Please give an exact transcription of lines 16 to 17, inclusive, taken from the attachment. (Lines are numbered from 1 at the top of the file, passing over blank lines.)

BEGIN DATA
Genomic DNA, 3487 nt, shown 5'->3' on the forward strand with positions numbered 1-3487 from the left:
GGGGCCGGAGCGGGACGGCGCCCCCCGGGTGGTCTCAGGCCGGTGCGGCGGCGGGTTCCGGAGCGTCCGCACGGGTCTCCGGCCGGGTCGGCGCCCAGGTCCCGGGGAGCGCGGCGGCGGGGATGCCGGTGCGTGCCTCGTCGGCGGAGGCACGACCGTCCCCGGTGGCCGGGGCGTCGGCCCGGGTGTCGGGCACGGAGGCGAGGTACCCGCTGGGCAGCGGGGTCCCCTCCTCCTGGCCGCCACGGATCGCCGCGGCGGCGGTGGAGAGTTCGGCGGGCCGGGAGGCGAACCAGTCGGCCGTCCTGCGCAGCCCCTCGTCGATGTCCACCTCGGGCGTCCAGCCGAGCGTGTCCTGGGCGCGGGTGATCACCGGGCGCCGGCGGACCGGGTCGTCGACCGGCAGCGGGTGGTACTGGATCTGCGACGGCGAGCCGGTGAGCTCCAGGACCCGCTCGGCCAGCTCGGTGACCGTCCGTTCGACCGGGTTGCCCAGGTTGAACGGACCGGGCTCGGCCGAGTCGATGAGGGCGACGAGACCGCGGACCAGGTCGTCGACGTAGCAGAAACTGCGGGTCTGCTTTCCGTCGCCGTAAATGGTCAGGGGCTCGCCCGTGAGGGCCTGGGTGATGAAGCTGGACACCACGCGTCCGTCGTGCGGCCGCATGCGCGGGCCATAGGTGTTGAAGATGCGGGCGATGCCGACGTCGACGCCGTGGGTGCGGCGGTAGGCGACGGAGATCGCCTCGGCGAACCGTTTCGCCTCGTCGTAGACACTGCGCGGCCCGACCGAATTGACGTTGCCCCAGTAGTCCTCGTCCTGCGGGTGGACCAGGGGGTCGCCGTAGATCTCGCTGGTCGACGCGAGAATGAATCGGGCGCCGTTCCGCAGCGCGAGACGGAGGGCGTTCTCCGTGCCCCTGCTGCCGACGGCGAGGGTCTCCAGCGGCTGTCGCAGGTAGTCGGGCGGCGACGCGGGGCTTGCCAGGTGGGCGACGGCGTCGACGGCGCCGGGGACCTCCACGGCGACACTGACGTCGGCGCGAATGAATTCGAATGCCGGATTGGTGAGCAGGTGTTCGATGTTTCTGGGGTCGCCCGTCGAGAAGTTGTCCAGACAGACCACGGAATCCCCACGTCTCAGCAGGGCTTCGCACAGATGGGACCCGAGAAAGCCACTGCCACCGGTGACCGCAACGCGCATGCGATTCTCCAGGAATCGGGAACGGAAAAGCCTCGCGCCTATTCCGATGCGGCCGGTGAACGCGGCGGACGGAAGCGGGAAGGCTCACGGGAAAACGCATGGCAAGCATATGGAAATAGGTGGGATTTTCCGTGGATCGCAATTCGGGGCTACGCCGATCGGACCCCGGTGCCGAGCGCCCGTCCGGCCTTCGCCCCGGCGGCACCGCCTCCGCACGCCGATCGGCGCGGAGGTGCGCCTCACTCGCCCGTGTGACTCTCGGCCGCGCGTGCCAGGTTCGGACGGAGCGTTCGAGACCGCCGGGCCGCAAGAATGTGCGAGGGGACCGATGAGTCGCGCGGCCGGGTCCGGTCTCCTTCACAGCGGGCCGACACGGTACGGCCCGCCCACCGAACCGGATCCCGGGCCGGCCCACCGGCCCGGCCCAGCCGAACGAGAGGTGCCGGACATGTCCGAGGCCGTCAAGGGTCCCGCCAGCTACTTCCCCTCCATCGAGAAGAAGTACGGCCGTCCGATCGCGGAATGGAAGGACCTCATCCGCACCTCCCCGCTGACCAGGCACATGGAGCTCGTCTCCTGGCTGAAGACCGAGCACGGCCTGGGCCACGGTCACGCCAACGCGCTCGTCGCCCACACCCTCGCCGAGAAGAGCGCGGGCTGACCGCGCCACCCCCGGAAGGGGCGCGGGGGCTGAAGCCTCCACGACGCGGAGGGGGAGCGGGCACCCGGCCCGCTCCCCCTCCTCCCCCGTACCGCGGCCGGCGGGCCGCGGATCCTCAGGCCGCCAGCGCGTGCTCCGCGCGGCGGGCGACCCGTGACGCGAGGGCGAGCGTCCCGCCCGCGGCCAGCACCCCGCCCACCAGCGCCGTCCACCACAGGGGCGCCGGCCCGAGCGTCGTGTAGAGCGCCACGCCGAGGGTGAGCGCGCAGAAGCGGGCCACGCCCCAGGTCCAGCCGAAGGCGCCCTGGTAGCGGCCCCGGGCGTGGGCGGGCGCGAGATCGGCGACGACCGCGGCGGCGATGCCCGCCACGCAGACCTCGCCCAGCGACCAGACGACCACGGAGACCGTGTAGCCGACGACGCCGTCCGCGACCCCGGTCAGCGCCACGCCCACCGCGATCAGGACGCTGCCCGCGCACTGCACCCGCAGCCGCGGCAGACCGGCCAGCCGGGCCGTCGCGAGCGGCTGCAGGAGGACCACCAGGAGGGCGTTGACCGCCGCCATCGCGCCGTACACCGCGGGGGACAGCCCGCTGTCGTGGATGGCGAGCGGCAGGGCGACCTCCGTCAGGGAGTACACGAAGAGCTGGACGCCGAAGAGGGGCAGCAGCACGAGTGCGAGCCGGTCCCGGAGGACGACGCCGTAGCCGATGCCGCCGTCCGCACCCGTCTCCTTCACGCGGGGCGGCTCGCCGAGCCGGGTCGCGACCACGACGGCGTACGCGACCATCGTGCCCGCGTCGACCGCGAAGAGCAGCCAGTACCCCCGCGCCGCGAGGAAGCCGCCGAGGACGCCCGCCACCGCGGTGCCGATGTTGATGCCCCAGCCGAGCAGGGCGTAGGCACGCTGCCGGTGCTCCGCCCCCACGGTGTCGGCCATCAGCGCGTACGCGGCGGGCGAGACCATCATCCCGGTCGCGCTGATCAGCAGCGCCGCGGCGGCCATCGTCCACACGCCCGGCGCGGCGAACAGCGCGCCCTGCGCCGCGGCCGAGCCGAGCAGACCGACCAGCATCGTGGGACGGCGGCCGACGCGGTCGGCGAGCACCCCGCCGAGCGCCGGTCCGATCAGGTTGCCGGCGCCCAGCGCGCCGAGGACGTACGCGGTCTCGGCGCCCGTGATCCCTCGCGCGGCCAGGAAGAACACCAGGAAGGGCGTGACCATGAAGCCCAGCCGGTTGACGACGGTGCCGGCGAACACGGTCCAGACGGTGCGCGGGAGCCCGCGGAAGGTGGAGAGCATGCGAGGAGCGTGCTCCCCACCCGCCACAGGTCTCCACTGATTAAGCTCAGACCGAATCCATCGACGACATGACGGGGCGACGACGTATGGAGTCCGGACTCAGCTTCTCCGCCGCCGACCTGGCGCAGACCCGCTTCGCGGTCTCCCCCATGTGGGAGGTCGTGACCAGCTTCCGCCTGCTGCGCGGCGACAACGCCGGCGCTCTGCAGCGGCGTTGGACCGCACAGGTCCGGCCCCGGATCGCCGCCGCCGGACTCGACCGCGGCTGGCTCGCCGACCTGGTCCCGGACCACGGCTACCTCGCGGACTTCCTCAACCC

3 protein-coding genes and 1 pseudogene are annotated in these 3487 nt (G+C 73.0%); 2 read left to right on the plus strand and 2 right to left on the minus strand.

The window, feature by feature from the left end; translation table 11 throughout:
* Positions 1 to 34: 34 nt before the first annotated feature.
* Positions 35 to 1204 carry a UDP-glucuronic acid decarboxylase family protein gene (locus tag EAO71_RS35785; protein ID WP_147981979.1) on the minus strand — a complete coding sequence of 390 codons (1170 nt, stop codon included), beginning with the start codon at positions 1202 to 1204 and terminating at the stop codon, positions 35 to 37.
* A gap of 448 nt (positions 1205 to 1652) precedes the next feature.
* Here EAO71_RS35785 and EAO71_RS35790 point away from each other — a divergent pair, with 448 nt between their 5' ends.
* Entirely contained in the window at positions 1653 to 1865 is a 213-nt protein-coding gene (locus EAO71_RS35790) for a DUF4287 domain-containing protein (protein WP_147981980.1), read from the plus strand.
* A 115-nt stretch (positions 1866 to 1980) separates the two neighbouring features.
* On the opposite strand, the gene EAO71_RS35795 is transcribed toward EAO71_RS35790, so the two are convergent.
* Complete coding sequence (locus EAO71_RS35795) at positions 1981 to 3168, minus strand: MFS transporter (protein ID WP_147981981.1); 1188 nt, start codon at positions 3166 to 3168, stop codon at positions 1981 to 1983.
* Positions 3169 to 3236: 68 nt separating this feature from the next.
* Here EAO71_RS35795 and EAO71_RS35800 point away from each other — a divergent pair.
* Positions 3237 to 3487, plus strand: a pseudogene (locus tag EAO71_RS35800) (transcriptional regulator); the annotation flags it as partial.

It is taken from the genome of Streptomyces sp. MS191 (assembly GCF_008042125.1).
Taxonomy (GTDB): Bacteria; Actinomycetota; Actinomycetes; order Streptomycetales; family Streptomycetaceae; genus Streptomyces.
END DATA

It is taken from the genome of Streptomyces sp. MS191 (assembly GCF_008042125.1).
Taxonomy (GTDB): Bacteria; Actinomycetota; Actinomycetes; order Streptomycetales; family Streptomycetaceae; genus Streptomyces.